when our patients' children are incurable, when they are suffering or when they die or what do we do when the advanced
technology that has become a part of our black bag fails", we must understand that we can heal by providing comfort ,
empathy and hope. As bad as this experience is for our patients, we can make it better. If we remain aware that we are
the link between the stillborn baby and the bereaved family, that we were the first to touch and hold their child,
albeit their stillborn child, then we can share this with them, remember this with them, and from this point forward,
heal with them. The bond we form becomes the unbreakable fiber, which strengthens and indeed cements our role in the
doctor-patient relationship.


Entry Date:
2022-09-29 17:59:29


Caring for the well-being and the illnesses of patients and their families is to accept that medical science in all its depth and possibilities is not precise and that the human mind and flesh are perishable.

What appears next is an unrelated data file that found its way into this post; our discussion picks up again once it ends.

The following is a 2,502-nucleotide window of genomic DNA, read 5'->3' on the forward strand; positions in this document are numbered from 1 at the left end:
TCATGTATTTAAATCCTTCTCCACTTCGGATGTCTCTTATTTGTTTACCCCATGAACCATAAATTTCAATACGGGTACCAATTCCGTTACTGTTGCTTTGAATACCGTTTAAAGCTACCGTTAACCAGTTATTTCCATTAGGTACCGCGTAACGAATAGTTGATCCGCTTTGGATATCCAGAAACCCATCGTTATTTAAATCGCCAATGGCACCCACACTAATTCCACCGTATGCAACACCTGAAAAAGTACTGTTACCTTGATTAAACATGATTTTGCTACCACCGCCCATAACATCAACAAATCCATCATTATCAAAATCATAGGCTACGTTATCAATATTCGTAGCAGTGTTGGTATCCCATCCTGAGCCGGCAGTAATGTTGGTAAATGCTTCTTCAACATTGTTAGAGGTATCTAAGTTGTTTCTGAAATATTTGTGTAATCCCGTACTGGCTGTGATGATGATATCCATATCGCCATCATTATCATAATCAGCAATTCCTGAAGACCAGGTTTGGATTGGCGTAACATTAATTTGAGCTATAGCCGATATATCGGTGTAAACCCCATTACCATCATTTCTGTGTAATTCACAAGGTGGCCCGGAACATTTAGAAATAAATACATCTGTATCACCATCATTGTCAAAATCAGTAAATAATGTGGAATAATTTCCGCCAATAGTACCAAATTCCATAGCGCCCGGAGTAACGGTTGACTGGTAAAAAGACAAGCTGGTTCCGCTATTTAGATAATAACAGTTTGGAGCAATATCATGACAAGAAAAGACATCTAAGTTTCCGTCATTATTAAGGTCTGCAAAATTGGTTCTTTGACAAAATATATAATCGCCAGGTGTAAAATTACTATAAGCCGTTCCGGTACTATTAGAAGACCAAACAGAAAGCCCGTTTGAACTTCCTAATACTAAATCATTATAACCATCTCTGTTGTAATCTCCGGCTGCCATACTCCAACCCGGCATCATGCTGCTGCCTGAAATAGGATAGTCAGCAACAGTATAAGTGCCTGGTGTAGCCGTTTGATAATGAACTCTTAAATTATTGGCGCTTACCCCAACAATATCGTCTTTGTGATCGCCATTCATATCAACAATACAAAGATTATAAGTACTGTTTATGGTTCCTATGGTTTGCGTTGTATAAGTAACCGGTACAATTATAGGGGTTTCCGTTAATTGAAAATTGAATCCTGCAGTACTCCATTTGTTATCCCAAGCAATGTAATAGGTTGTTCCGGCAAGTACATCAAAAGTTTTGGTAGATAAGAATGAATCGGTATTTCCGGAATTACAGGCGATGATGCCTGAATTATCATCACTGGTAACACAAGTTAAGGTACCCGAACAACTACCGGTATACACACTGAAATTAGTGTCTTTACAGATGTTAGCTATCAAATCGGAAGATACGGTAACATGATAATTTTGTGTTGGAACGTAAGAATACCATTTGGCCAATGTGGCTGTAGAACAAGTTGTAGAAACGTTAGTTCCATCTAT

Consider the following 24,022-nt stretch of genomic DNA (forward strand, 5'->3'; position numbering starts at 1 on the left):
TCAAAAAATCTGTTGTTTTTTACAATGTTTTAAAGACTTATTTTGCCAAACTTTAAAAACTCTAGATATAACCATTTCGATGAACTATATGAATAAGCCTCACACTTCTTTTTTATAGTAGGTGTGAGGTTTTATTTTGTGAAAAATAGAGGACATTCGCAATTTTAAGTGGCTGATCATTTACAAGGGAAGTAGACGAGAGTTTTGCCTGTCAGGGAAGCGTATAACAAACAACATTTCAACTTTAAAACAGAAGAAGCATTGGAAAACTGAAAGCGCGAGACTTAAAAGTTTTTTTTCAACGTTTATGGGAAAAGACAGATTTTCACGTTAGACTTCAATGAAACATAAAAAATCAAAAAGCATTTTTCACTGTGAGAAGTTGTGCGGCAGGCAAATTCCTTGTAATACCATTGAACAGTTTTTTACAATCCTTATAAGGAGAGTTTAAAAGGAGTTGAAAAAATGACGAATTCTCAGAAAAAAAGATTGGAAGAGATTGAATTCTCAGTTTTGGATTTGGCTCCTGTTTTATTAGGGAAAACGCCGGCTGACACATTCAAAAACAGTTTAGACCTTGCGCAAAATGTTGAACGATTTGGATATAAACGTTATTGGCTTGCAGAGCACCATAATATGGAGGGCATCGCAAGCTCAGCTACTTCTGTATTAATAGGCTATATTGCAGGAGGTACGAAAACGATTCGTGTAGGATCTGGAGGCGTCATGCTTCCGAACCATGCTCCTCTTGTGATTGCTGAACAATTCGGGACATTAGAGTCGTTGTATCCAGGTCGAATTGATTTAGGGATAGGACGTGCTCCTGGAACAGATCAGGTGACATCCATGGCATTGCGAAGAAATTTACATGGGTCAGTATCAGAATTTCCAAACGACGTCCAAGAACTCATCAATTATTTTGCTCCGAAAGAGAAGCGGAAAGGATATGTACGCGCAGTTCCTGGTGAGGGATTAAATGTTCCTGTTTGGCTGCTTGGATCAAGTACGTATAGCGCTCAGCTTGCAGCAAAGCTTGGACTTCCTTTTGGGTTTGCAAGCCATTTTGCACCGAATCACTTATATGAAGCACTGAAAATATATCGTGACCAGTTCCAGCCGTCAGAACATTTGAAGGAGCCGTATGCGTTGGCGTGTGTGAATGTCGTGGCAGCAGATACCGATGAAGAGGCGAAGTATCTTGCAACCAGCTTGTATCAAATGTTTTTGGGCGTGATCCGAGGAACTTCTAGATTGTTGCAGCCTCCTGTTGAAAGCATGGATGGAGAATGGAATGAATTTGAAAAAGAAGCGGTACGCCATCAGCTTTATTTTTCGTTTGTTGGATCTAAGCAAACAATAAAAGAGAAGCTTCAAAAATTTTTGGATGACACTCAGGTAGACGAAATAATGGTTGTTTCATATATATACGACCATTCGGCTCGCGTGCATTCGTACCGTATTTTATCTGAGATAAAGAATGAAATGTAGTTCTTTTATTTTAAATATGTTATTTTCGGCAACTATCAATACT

We are today steeped in myriad medical technologies that in themselves bring hope to previously hopeless conditions and pathologies. Yet there remains inexorable suffering which accompanies failures and tribulations not only of these new medical technologies but of pervasive disparities which exist to deny access to and recipient of one standard of care for all, disparities defined by the social determinants of health: the paradox of our societies to both cure and cause pain which is real and evident. We must never abandon the souls of all patients.



Entry Date:
2022-09-29 17:59:04


Anuraga

Love insists our hope
Hidden in winter's facade.
The arduousness of these days
Crave creative wonder
To seek the shining of
Next year’s springtime.
Longing, when our reverence and
friendships,
Like the very soul of art,
Will enjoin; never to be lost or diminished
As seasons themselves
Endure in cascading timelessness
To unveil wonders and
Gifts of tomorrow.


Entry Date:
2022-09-29 17:58:49


An excerpt from a poem I wrote some time ago and share it with you today with hope and promise for the years
to come when we emerge from this pandemic.

…For you this is what I long:
to breath the air, hear a song
walk beneath some sapling pines
search a dream, slow the time
see truths distant horizons hide
float on waves at even-tide.